The global healthcare system is experiencing immense changes: the traditional image of the doctor practicing “the art of medicine” is transferring to a new “science of evidence-based medicine” delivered by a digitally connected ecosystem, and to a great extent powered by large corporations.
Global healthcare cost $7.4tn in 2012, taking 10.1% of global GDP — and costs are growing faster than inflation. Since more people will have access, and an aging population needs more care, the demand will continue to grow. Nowadays, care is more data-driven, and with the automation of processes inefficiencies are extracted and outcomes enhanced. The two big technology opportunities supporting these changes are big data and mobile.
Big Data – The use of big data to create evidence-based medicine is fueled by the digitalization of clinical and administrative health records, as well as new technologies to integrate and analyze this information. Hospitals, doctors and administrators over time will more fluidly share and use information. This data allows for a quantitative analysis of care paths and their efficacy in ways never imagined.
Using a data-driven approach with predictive analytics, the number of sick managed by care professionals is tuned to an institution’s capacity. The lower risk portion of the population uses digital tools, while the most risky are taken care of by licensed professionals. These changes cannot be made operational without digital capabilities driving automation. The companies that enable the technology to create these groups of patients and supply the workflows to manage populations will prevail in the marketplace.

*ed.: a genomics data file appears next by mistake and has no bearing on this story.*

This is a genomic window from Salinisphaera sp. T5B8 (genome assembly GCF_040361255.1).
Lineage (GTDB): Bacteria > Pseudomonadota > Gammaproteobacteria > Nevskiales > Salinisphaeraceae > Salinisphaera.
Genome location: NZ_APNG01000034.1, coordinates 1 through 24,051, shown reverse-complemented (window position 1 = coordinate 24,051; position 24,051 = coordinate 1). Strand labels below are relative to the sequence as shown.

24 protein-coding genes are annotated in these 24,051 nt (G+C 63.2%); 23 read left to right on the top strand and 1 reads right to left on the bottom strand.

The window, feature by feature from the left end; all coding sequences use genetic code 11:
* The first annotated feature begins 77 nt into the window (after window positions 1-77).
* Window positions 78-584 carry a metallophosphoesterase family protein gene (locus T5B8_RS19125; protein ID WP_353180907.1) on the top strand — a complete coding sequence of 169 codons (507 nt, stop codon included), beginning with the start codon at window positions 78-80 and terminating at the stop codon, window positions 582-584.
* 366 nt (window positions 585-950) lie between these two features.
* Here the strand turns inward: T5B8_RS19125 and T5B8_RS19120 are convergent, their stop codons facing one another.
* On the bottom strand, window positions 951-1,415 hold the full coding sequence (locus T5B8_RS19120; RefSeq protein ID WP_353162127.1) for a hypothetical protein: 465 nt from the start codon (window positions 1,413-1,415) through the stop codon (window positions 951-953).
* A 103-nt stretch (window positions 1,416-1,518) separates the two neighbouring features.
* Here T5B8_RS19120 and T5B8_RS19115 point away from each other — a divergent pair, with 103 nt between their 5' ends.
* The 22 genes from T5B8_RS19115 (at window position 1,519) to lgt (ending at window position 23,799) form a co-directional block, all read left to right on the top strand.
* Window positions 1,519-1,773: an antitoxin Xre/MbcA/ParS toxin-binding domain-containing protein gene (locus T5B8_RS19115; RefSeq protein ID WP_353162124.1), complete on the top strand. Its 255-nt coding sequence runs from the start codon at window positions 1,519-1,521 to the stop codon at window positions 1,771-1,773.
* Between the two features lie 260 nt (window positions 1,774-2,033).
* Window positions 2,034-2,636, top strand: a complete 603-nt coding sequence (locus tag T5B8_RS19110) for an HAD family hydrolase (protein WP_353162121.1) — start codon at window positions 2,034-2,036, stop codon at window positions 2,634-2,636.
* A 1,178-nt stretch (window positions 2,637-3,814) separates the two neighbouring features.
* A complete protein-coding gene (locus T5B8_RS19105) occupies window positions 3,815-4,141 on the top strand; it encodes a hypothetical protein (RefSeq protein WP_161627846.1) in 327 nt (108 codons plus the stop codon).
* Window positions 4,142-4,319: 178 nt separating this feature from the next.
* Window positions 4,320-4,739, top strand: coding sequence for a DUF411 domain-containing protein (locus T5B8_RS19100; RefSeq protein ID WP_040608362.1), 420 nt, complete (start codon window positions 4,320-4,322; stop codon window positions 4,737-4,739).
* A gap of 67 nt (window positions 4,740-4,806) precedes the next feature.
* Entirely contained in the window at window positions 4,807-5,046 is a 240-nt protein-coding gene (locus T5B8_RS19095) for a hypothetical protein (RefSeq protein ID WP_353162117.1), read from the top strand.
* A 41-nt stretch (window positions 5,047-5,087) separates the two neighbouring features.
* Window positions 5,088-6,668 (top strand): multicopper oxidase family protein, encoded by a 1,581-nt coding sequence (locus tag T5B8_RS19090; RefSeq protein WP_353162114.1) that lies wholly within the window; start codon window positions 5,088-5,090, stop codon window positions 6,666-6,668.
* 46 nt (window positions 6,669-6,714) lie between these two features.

Mobility — and the cloud-connected mobile app, is changing how consumers conduct their lives. Mobility is infusing wellness and health — as of December 2013, there were more than 40,000 mobile applications servicing the mobile health industry. It is easy to see a future where using the phone as a hub for connected monitoring and manage one’s health.
Doctors already are prescribing apps. A continuum of consumer-driven health apps will merge with prescribed apps that become part of a provider or payer’s formulary. Consumer companies such as Google, Apple, Samsung and Microsoft are jumping into this game and want to become important hubs of personal health information connecting consumer tools such as Fitbit with electronic medical record and personal health record repositories.
Telehealth — the delivery of remote care using a computer and or phone — has become a very important part of the mobility revolution. The trick to tele-health is to make the virtual community and tools operate as if they were at the bedside. New physician-led global care delivery companies such as vRad are emerging that virtualize care with higher quality and lower cost, one specialty at a time. In the future most of us will routinely use these companies that supply virtual medical care.
Overall, the healthcare industry’s model is shifting to one of large corporations, investing significant capital to develop care solutions. These companies will dominate the care delivery landscape. Want to find the right person to lead the changes of the healthcare technology? Contact De Vore Recruiting at 877-411-4358.